She kept on screaming and would not shut up, so I pulled the hammer back on the pistol and pointed it at her so she would know I was serious when I told her to shut up. The pistol went off and it hit her and she fell to the ground and she kept on trying to scream but you could not hear her voice.

At trial, Brooks presented two experts, a forensic pathologist and a firearms expert, who testified to the indicia of accident in this case. The trial court refused to instruct the jury, as requested, on accident or felony involuntary manslaughter.

1. Having reviewed the evidence in the light most favorable to the jury's determination, we conclude that a rational trier of fact could have found the defendant guilty of murder beyond a reasonable doubt. Jackson v. Virginia, 443 U.S. 307 ( 99 S.C. 2781, 61 L.Ed.2d 560) (1979); Crawford v. State, 245 Ga. 89, 90 ( 263 S.E.2d 131) (1980).

2. Brooks complains that the trial court erred in admitting the eyewitness identifications of the victim's mother and of Comer. He contends both identifications were tainted by outside influences after the witnesses had originally failed to identify him.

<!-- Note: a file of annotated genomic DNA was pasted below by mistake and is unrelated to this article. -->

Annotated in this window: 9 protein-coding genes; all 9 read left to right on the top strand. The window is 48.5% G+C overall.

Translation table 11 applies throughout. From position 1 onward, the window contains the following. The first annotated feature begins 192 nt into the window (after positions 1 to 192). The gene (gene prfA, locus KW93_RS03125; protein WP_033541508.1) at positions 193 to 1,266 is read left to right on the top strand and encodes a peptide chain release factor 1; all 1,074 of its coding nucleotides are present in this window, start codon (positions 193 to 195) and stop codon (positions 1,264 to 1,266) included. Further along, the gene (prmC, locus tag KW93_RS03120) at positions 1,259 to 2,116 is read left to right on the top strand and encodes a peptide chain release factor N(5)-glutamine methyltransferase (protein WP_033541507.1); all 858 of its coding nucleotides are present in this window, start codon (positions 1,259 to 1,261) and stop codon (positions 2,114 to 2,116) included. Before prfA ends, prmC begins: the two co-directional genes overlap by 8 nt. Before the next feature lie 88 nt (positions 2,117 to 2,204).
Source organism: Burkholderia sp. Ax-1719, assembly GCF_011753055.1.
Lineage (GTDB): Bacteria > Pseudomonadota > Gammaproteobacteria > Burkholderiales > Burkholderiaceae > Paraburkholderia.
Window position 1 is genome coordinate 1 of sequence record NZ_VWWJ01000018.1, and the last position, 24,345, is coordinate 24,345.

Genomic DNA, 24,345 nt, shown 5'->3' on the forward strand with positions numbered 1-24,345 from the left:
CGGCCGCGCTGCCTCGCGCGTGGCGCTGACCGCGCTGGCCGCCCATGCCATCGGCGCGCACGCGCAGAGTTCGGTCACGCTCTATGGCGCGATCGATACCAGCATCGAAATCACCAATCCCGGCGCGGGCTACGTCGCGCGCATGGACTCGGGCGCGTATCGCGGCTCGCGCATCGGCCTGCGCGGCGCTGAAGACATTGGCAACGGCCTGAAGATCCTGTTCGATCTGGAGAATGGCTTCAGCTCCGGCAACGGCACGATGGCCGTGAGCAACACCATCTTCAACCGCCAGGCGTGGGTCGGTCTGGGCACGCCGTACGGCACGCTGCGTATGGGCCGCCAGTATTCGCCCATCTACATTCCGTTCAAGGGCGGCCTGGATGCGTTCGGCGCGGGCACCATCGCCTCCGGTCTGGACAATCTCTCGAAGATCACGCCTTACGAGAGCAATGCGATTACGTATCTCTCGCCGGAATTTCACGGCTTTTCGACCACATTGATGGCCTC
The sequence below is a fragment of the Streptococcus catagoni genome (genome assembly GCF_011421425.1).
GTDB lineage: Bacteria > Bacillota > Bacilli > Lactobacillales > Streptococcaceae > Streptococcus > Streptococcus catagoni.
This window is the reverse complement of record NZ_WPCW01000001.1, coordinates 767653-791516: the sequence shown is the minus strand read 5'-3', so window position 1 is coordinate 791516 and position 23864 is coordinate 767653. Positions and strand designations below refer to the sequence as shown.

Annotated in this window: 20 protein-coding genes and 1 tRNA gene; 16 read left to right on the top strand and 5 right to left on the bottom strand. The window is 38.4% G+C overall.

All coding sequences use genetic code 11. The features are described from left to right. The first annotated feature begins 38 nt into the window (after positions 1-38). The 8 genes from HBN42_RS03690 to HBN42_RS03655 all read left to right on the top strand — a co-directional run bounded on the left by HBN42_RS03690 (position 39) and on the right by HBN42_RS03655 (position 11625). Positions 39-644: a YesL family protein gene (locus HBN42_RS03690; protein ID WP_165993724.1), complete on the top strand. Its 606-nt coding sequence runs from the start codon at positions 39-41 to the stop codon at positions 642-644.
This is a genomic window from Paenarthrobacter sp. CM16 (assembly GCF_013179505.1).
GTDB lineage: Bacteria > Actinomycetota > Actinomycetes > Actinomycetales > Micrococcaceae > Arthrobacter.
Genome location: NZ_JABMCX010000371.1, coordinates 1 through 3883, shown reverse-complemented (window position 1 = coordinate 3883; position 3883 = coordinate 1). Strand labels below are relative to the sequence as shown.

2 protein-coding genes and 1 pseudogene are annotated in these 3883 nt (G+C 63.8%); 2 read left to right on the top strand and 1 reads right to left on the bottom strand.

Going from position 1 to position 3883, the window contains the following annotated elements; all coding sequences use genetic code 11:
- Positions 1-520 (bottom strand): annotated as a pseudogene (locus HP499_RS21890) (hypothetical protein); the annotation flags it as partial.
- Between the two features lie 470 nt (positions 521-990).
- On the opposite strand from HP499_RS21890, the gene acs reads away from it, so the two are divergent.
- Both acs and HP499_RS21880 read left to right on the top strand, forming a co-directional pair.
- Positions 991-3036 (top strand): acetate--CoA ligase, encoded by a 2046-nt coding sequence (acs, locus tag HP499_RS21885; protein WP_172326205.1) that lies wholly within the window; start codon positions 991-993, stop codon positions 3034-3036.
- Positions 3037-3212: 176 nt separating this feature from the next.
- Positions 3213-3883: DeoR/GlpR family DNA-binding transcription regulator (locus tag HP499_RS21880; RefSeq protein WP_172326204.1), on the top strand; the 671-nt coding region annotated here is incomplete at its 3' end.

The state established, "under the totality of the circumstances," that neither witness misidentified Brooks and that they recognized him from their observations at the time of the crime. Neil v. Biggers, 409 U.S. 188, 199 ( 93 S.C. 375, 34 L.Ed.2d 401) (1972). Accord Jones v. State, 258 Ga. 25, 27 ( 365 S.E.2d 263) (1988); Baty v. State, 257 Ga. 371, 374-375 ( 359 S.E.2d 655) (1987). Furthermore, Brooks, in his statement and at trial, admitted kidnapping and raping the victim, but claimed the killing was unintentional. Therefore, his identification was not at issue at his trial, and we find no cause for reversal.